MEN has many complications and diseases associated with it. Zollinger-Ellison Syndrome (ZES) is relatively common to people with MEN 1. The syndrome was first described by the Norwegian doctor Roar Strøm in 1952. Therefore the syndrome sometimes also is called Strøm-Zollinger–Ellison syndrome in the literature. The syndrome was later described in 1955 by Robert Zollinger and Edwin Ellison, both surgeons at Ohio State University. It is a rare condition caused by the development of gastrinomas, a type of nueroendocrine tumor, in the gastrointestinal tract, most frequently in the linings of the lower stomach, duodenum and in the pancreas. Some gastrinomas originate in the pancreas and spread to the duodenum, others the reverse. Usually, these tumors secret the peptide hormone gastrin. About 60-70% of gastrinomas form in the Duodenum or the lymph glands close to the pancreas. The gastrinomas cause increases in gastric acid, subsequent ulceration of the stomach and duodenum. Patients with the Zollinger-Ellison syndrome don't always have symptoms. When symptoms do occur, they can include: Nausea, Diarrhea, Burning Pain in the Abdomen, Vomiting, Bleeding, Weakness and Fatigue.
A person who has Zollinger-Ellison syndrome may have only one gastrinoma or may have more. ZES is not isolated to MEN 1 patients. In fact, only about one-quarter of ZES patients also have MEN 1. Another complication of ZES is that in up to two-thirds of cases, gastrinomas develop into malignant tumors. These malignant gastrinomas can spread to other parts of the body, including the liver, lymph nodes, spleen, bones, or even the skin.
If your doctor suspects that you have ZES, he or she will perform a blood test to look for high levels of the peptid hormone gastrin (the hormone secreted by gastrinomas). They may also perform tests to measure how much acid your stomach is producing.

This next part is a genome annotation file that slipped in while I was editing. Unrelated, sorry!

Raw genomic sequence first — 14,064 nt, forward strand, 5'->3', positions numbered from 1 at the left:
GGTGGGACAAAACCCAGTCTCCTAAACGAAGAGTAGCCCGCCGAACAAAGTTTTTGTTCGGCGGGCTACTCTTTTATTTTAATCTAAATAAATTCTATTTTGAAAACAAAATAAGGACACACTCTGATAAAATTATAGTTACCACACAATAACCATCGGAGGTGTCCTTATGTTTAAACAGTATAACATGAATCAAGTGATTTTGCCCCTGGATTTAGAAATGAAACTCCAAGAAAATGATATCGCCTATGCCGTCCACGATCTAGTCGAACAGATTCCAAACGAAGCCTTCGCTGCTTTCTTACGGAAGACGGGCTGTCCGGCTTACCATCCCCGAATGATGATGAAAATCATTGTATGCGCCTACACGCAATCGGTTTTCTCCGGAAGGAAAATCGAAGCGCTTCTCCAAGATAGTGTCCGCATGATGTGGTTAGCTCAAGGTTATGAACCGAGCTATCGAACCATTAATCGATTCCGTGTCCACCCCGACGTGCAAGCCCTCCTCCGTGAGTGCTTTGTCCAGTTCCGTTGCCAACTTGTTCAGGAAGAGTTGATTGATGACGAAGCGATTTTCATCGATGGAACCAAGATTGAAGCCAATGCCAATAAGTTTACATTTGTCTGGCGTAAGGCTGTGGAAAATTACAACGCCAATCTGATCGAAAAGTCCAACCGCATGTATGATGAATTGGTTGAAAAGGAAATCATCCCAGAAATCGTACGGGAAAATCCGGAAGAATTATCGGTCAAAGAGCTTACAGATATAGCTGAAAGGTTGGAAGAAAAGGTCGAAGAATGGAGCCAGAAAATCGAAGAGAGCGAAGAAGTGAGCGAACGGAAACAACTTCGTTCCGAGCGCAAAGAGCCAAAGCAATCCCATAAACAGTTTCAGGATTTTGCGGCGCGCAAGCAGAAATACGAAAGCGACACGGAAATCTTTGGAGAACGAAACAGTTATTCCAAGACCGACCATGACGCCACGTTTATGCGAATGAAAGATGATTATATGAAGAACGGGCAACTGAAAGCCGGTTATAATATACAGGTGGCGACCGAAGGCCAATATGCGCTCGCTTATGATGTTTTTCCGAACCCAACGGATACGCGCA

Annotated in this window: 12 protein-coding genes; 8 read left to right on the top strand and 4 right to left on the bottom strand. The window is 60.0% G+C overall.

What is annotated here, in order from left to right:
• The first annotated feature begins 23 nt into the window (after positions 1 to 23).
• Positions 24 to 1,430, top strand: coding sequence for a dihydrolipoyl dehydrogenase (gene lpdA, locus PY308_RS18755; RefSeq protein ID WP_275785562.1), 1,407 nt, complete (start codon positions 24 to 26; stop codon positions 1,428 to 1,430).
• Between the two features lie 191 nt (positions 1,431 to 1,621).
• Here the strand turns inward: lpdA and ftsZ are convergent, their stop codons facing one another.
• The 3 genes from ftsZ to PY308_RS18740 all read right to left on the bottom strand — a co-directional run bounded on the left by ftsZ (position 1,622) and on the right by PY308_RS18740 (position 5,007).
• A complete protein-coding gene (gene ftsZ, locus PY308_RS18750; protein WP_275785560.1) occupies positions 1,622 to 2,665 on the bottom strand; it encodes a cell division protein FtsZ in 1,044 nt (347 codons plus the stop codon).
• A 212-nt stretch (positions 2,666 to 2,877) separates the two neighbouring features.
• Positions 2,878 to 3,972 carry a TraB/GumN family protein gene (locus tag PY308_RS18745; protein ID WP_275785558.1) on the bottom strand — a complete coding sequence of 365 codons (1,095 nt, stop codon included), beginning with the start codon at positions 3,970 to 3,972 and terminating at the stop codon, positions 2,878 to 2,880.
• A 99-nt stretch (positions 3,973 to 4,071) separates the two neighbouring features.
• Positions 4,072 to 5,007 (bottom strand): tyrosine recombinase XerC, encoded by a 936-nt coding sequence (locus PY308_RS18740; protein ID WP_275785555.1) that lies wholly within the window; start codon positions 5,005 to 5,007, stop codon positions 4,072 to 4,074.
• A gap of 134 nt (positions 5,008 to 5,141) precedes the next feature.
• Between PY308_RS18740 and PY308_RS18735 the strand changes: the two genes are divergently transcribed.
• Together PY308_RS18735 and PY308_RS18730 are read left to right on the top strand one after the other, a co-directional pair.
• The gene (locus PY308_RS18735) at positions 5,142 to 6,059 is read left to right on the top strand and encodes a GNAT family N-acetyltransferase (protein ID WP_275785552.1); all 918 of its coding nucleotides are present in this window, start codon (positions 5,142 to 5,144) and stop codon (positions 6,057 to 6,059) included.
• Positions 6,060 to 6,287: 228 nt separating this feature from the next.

Anatomy of the pancreas. The pancreas has three areas: head, body, and tail. It is found in the abdomen near the stomach, intestines, and other organs.
If you present with symptoms to your doctor which may indicate you have Zollinger-Ellison Syndrome, there are a number of tests your doctor may order for you. The doctor will ask you to quit taking Nexium or any other proton pump inhibitor for two weeks prior to tests. The doctor doesn't want your tests to be altered by the effects of the proton pump inhibitor.
Fasting serum (blood) gastrin test: A test in which a blood sample is checked to measure the amount of gastrin in the blood. This test is done after the patient has had nothing to eat or drink for at least 8 hours. Conditions other than gastrinoma can cause an increase in the amount of gastrin in the blood. Basal acid output test: A test to measure the amount of acid made by the stomach. The test is done after the patient has had nothing to eat or drink for at least 8 hours. A tube is inserted through the nose or throat, into the stomach. The stomach contents are removed and four samples of gastric acid are removed through the tube. These samples are used to find out the amount of gastric acid made during the test and the pH level of the gastric secretions. Secretion stimulation test: If the basal acid output test result is not normal, a secretin stimulation test may be done. The tube is moved into the small intestine and samples are taken from the small intestine after a drug called secretin is injected. Secretin causes the small intestine to make acid. When there is a gastrinoma, the secretin causes an increase in how much gastric acid is made and the level of gastrin in the blood. Somatostatin receptor scintigraphy: A type of radionuclide scan that may be used to find small pancreatic NETs. A small amount of radioactive octreotide (a hormone that attaches to tumors) is injected into a vein and travels through the blood. The radioactive octreotide attaches to the tumor and a special camera that detects radioactivity is used to show where the tumors are in the body. This procedure is also called octreotide scan and SRS.